Sun, soil and water; It takes a resolute farmer to produce organic foods.
Organic food labels conjure images of crops and meat raised without synthetic pesticides or injected hormones.
"It's far more wonderful than that," said Don T. Franczyk, executive director and certification administrator for Bay State Organic Certifiers of Winchendon, an agency that certifies organic farms and processes for the U.S. Department of Agriculture.
Mr. Franczyk describes organic farming as an expression of love and respect for nature that produces healthy, fresh food.
And, he said, organic farming is growing.
But becoming a certified organic food producer requires following a detailed, documented process of rotating soil use, crop maps, soil histories, feed logs, harvest dates, records of crops sold and more.
To legally sell their food as "organic," farmers and processors who sell more than $5,000 in products are required under the federal Organic Foods Production Act of 1990 to have their operations certified by the USDA.
The certification requirement, for which the USDA contracts with private certification agencies, began in October 2002.
This year, Bay State Organic Certifiers certified 95 farms, both new and renewals, compared to about 70 in 2002, Mr. Franczyk said.
In addition, Mr. Franczyk estimates that other agencies certified another 25 Massachusetts farms under USDA specifications, for a rough total of 120 certified organic farms. He said farms that sell less than $5,000 worth of organically grown food annually are too small to be certified, and a whole host of farms use organic practices but decline to undergo the certification process because of paperwork or other reasons.
The requirement that farms be USDA-certified to legally sell or market their produce as organic means that fruit, vegetables, herbs, legumes, meat, eggs and grains marketed as organic must be produced on land that has been maintained in accordance with USDA certification standards for at least three years before certified organic seed is planted in the ground, according to Ben T. Grosscup of Amherst, who works for the Northeast Organic Farming Association.
"We have lots of members who are certified organic and lots of members who aren't certified but grow organic food," Mr. Grosscup said. "Really organic is a way of life."
Organic farming, he said, is all about the soil.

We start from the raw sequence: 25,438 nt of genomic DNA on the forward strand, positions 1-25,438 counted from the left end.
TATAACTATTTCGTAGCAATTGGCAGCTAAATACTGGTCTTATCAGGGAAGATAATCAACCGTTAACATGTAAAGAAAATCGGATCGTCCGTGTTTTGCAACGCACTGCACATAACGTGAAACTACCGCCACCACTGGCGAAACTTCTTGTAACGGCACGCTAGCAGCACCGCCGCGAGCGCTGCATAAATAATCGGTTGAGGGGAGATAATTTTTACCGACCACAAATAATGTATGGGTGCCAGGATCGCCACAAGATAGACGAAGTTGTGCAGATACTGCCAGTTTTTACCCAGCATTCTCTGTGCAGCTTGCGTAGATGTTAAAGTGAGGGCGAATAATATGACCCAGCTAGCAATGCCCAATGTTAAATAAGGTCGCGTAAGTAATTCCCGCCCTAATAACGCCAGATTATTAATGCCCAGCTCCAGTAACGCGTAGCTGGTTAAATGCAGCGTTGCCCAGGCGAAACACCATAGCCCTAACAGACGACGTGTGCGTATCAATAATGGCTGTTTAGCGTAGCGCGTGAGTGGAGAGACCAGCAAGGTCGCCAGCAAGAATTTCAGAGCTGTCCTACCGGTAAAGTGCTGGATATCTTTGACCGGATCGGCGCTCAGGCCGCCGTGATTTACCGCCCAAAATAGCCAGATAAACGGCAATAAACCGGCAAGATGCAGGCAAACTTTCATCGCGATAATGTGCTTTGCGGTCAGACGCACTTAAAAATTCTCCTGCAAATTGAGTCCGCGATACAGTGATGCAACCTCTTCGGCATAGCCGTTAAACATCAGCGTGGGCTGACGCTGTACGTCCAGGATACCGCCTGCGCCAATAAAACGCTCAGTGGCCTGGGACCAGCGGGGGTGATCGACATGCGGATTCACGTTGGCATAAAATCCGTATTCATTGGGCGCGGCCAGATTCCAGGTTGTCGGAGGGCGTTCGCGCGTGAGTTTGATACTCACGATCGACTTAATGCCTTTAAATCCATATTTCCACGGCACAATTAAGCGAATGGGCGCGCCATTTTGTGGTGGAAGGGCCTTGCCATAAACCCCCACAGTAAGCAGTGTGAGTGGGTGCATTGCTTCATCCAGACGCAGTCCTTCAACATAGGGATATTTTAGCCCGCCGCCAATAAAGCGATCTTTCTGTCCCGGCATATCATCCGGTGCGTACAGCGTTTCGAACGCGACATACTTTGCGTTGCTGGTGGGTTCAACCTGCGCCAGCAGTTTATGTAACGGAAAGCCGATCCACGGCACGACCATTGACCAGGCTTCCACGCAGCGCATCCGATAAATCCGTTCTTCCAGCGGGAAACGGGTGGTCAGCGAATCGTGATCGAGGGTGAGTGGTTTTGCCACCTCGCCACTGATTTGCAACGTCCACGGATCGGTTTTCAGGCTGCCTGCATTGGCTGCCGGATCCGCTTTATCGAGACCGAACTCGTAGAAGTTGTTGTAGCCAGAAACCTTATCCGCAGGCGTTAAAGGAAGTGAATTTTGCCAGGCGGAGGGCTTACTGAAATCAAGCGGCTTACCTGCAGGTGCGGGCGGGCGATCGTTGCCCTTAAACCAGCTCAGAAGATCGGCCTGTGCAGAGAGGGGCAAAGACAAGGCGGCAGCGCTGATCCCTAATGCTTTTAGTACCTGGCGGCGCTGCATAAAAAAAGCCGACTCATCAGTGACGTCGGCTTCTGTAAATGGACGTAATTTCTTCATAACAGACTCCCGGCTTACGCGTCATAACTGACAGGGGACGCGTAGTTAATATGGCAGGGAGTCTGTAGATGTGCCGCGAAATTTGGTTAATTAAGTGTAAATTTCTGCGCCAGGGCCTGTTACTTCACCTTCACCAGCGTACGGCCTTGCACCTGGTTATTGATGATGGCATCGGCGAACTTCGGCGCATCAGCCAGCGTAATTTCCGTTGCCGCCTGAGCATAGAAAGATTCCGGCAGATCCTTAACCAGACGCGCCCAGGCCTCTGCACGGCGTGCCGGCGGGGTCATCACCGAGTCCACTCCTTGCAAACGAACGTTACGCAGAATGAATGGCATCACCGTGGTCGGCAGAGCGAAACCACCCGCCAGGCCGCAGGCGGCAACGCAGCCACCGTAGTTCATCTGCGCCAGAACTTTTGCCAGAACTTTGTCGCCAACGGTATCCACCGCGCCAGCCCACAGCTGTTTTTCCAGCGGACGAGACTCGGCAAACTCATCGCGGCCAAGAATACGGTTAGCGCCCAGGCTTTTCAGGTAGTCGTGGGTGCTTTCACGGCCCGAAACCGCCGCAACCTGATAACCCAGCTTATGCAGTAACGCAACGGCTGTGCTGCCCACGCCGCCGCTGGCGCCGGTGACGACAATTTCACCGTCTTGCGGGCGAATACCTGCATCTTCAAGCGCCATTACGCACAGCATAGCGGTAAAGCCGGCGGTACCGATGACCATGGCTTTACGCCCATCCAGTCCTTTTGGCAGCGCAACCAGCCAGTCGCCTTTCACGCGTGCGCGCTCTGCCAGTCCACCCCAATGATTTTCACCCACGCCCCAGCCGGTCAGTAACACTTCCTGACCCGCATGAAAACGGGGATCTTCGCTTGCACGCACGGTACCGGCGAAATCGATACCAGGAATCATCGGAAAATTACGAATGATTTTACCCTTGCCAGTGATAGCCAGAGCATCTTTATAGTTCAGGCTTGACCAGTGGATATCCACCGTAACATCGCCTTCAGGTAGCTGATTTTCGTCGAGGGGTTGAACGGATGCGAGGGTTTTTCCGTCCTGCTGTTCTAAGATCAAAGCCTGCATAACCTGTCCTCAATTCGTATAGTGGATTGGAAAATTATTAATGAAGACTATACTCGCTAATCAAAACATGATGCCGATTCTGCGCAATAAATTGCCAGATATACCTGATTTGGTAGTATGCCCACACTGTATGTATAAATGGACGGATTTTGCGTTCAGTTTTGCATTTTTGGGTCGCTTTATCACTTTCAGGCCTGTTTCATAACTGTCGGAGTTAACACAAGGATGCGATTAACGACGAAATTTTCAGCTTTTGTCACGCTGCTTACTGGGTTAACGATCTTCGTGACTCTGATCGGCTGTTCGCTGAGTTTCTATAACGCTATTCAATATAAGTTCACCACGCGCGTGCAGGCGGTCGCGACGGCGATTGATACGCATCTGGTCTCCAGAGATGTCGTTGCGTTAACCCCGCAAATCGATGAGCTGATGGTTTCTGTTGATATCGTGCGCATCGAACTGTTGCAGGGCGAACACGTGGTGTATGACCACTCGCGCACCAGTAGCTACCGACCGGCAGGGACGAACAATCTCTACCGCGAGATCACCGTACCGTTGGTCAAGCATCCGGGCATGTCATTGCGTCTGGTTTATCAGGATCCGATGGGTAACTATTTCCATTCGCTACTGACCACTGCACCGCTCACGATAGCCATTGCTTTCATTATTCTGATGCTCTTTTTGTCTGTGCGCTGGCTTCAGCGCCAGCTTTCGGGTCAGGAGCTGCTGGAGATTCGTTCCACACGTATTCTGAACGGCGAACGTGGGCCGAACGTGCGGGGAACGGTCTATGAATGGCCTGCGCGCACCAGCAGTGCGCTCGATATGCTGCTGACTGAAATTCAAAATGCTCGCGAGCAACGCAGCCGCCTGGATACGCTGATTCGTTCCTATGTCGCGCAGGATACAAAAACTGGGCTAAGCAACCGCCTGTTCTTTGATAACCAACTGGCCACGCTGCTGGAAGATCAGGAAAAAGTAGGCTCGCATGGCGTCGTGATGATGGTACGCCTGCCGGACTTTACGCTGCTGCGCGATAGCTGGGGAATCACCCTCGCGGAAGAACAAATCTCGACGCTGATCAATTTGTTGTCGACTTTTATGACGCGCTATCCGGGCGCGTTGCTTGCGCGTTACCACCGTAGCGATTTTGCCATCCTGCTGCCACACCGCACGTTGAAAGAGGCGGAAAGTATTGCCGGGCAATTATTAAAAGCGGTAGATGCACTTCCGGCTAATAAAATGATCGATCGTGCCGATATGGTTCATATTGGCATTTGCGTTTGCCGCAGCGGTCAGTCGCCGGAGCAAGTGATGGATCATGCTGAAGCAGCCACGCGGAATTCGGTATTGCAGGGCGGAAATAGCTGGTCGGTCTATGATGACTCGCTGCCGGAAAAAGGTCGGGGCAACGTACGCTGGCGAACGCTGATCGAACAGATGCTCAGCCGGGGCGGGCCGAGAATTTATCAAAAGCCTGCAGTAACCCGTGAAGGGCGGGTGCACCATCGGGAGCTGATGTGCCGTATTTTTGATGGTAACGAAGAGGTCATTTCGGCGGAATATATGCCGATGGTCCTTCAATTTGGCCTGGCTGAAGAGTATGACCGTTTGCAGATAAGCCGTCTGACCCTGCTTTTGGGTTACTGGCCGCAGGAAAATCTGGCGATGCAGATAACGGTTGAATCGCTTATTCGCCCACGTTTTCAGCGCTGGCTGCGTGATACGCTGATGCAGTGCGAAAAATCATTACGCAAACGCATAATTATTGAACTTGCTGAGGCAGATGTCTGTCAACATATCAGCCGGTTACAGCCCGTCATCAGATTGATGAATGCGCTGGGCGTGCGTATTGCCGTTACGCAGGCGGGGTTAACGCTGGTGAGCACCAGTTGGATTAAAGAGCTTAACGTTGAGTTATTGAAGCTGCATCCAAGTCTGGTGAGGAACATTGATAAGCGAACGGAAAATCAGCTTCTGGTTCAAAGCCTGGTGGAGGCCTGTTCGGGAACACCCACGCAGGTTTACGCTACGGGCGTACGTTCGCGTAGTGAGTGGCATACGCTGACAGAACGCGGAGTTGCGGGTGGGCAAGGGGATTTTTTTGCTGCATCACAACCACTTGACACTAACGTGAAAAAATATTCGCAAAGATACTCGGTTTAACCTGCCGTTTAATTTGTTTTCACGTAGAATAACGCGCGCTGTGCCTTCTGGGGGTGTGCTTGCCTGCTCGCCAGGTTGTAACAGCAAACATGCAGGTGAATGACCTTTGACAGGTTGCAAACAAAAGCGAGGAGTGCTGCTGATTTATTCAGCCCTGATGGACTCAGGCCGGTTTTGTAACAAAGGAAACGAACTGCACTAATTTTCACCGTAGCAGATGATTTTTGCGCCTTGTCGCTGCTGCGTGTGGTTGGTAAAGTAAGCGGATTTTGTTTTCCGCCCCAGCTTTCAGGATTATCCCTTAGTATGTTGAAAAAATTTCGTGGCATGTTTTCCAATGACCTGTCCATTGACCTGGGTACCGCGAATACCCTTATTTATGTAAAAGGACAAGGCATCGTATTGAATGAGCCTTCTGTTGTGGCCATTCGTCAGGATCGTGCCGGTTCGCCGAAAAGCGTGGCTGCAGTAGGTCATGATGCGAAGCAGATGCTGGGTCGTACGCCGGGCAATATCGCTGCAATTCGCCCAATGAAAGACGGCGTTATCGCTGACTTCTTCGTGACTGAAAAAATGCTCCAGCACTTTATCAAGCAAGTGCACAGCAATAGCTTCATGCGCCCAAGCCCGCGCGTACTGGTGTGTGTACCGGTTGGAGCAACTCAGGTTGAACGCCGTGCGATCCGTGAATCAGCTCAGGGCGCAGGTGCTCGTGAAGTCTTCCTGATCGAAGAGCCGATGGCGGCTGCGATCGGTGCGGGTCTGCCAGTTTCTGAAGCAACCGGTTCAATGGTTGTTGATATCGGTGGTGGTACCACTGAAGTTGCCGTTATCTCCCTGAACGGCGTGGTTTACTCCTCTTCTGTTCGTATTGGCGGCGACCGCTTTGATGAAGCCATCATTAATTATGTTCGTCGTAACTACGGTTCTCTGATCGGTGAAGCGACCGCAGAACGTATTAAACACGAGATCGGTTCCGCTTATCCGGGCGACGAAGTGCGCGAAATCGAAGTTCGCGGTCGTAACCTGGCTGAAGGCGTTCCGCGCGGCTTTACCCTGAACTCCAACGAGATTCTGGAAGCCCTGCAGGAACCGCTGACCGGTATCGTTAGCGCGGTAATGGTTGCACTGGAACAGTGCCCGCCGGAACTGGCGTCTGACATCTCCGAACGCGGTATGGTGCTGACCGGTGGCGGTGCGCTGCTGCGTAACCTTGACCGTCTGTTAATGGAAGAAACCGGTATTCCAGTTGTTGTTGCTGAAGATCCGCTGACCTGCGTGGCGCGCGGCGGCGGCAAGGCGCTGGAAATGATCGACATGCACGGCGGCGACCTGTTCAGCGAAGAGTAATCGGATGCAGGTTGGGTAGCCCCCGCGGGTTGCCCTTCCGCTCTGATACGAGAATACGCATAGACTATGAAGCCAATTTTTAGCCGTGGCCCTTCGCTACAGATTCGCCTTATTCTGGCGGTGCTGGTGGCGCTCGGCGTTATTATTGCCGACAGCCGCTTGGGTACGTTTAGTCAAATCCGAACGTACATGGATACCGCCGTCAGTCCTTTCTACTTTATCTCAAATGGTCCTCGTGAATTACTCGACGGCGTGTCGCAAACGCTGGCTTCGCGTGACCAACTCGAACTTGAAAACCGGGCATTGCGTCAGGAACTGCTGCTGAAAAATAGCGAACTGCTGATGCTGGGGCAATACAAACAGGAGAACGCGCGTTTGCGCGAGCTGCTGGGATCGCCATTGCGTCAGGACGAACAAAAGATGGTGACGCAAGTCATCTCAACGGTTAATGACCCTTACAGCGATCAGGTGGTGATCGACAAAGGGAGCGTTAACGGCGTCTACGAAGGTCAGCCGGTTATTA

"The basic idea is, you employ strategies on the farm that enhance the soil fertility. You want to work with nature rather than against it."
USDA provides a set of processes called the National Standards for Organic Production that growers and processors must follow, and lists of acceptable and unacceptable substances that can be added to soil or put on plants as fertilizers and to protect plants.
Farmers are required to keep detailed records of their processes, as well as plot plans showing the land being used in accordance with National Organic Program, which regulates the standards for farms that sell products as "organically produced."
"There is a lot of paperwork - no question about that," said Jack Kittredge, editor of NOFA publications and owner of Many Hands Organic Farm in Barre with his wife, Julie Rawson, executive director of NOFA.
"You have to have maps of every field, histories of the field, your crop histories and what you've used there. You have to do soil tests. You have to report what you're planning to grow that year and if you make changes during the year ... you have to report that," Mr. Kittredge said.
Many Hands Organic Farm has been USDA certified as organic since 2002. Before that, Mr. Kittredge said, the farm was certified by a private agency.
While the law and documentation are relatively modern, the organic process is as old as farming itself.
"You take all the manure from your (farm) animals, if you have animals, and all the weeds from your garden and put that in a compost pile, so all that biological material turns into a fertile substance called compost that's very beneficial to soil health. It promotes the growth of healthy soil bacteria and soil funguses, and you have this healthy combination of organisms in the soil that makes for healthy plants," Mr. Grosscup said.